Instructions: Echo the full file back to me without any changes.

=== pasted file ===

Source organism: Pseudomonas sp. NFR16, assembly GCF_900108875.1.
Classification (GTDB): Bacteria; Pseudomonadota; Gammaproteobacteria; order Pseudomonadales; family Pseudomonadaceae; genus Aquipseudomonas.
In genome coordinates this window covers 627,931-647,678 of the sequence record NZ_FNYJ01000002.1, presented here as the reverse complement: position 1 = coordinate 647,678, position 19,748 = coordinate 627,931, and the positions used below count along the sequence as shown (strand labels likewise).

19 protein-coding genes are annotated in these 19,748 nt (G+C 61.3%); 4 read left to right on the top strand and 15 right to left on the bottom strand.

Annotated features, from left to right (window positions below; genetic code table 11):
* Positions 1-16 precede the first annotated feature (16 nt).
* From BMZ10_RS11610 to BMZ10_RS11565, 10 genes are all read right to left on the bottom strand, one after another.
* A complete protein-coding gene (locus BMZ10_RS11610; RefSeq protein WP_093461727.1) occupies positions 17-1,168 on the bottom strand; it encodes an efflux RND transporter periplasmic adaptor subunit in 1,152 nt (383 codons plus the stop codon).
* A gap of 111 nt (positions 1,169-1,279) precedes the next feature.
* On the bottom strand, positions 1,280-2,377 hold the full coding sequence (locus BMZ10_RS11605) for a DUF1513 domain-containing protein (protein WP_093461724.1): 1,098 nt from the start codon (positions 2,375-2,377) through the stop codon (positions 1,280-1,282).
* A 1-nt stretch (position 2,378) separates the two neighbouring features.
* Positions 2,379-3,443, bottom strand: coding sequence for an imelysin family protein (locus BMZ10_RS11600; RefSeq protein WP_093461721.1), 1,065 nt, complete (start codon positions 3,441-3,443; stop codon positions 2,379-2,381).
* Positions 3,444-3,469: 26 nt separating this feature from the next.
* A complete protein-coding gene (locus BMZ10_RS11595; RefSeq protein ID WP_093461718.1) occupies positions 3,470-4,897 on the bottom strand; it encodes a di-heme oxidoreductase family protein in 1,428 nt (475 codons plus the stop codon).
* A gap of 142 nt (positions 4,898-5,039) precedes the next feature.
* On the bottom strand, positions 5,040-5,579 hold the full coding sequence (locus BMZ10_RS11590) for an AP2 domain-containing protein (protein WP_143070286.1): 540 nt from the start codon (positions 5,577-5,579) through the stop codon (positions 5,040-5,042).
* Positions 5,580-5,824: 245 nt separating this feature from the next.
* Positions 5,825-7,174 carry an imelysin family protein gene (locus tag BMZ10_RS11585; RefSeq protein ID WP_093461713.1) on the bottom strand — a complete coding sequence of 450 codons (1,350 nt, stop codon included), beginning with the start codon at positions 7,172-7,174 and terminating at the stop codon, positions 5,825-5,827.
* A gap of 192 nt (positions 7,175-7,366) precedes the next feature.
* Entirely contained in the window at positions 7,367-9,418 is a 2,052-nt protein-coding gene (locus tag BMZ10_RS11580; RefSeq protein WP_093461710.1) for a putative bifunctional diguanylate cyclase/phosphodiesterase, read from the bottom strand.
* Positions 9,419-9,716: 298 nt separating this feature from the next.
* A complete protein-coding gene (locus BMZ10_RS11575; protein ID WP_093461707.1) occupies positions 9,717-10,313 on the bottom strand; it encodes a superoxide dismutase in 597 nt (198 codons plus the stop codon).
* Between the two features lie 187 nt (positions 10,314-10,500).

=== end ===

Source organism: Pseudomonas sp. NFR16, assembly GCF_900108875.1.
Classification (GTDB): Bacteria; Pseudomonadota; Gammaproteobacteria; order Pseudomonadales; family Pseudomonadaceae; genus Aquipseudomonas.
In genome coordinates this window covers 627,931-647,678 of the sequence record NZ_FNYJ01000002.1, presented here as the reverse complement: position 1 = coordinate 647,678, position 19,748 = coordinate 627,931, and the positions used below count along the sequence as shown (strand labels likewise).

19 protein-coding genes are annotated in these 19,748 nt (G+C 61.3%); 4 read left to right on the top strand and 15 right to left on the bottom strand.

Annotated features, from left to right (window positions below; genetic code table 11):
* Positions 1-16 precede the first annotated feature (16 nt).
* From BMZ10_RS11610 to BMZ10_RS11565, 10 genes are all read right to left on the bottom strand, one after another.
* A complete protein-coding gene (locus BMZ10_RS11610; RefSeq protein WP_093461727.1) occupies positions 17-1,168 on the bottom strand; it encodes an efflux RND transporter periplasmic adaptor subunit in 1,152 nt (383 codons plus the stop codon).
* A gap of 111 nt (positions 1,169-1,279) precedes the next feature.
* On the bottom strand, positions 1,280-2,377 hold the full coding sequence (locus BMZ10_RS11605) for a DUF1513 domain-containing protein (protein WP_093461724.1): 1,098 nt from the start codon (positions 2,375-2,377) through the stop codon (positions 1,280-1,282).
* A 1-nt stretch (position 2,378) separates the two neighbouring features.
* Positions 2,379-3,443, bottom strand: coding sequence for an imelysin family protein (locus BMZ10_RS11600; RefSeq protein WP_093461721.1), 1,065 nt, complete (start codon positions 3,441-3,443; stop codon positions 2,379-2,381).
* Positions 3,444-3,469: 26 nt separating this feature from the next.
* A complete protein-coding gene (locus BMZ10_RS11595; RefSeq protein ID WP_093461718.1) occupies positions 3,470-4,897 on the bottom strand; it encodes a di-heme oxidoreductase family protein in 1,428 nt (475 codons plus the stop codon).
* A gap of 142 nt (positions 4,898-5,039) precedes the next feature.
* On the bottom strand, positions 5,040-5,579 hold the full coding sequence (locus BMZ10_RS11590) for an AP2 domain-containing protein (protein WP_143070286.1): 540 nt from the start codon (positions 5,577-5,579) through the stop codon (positions 5,040-5,042).
* Positions 5,580-5,824: 245 nt separating this feature from the next.
* Positions 5,825-7,174 carry an imelysin family protein gene (locus tag BMZ10_RS11585; RefSeq protein ID WP_093461713.1) on the bottom strand — a complete coding sequence of 450 codons (1,350 nt, stop codon included), beginning with the start codon at positions 7,172-7,174 and terminating at the stop codon, positions 5,825-5,827.
* A gap of 192 nt (positions 7,175-7,366) precedes the next feature.
* Entirely contained in the window at positions 7,367-9,418 is a 2,052-nt protein-coding gene (locus tag BMZ10_RS11580; RefSeq protein WP_093461710.1) for a putative bifunctional diguanylate cyclase/phosphodiesterase, read from the bottom strand.
* Positions 9,419-9,716: 298 nt separating this feature from the next.
* A complete protein-coding gene (locus BMZ10_RS11575; protein ID WP_093461707.1) occupies positions 9,717-10,313 on the bottom strand; it encodes a superoxide dismutase in 597 nt (198 codons plus the stop codon).
* Between the two features lie 187 nt (positions 10,314-10,500).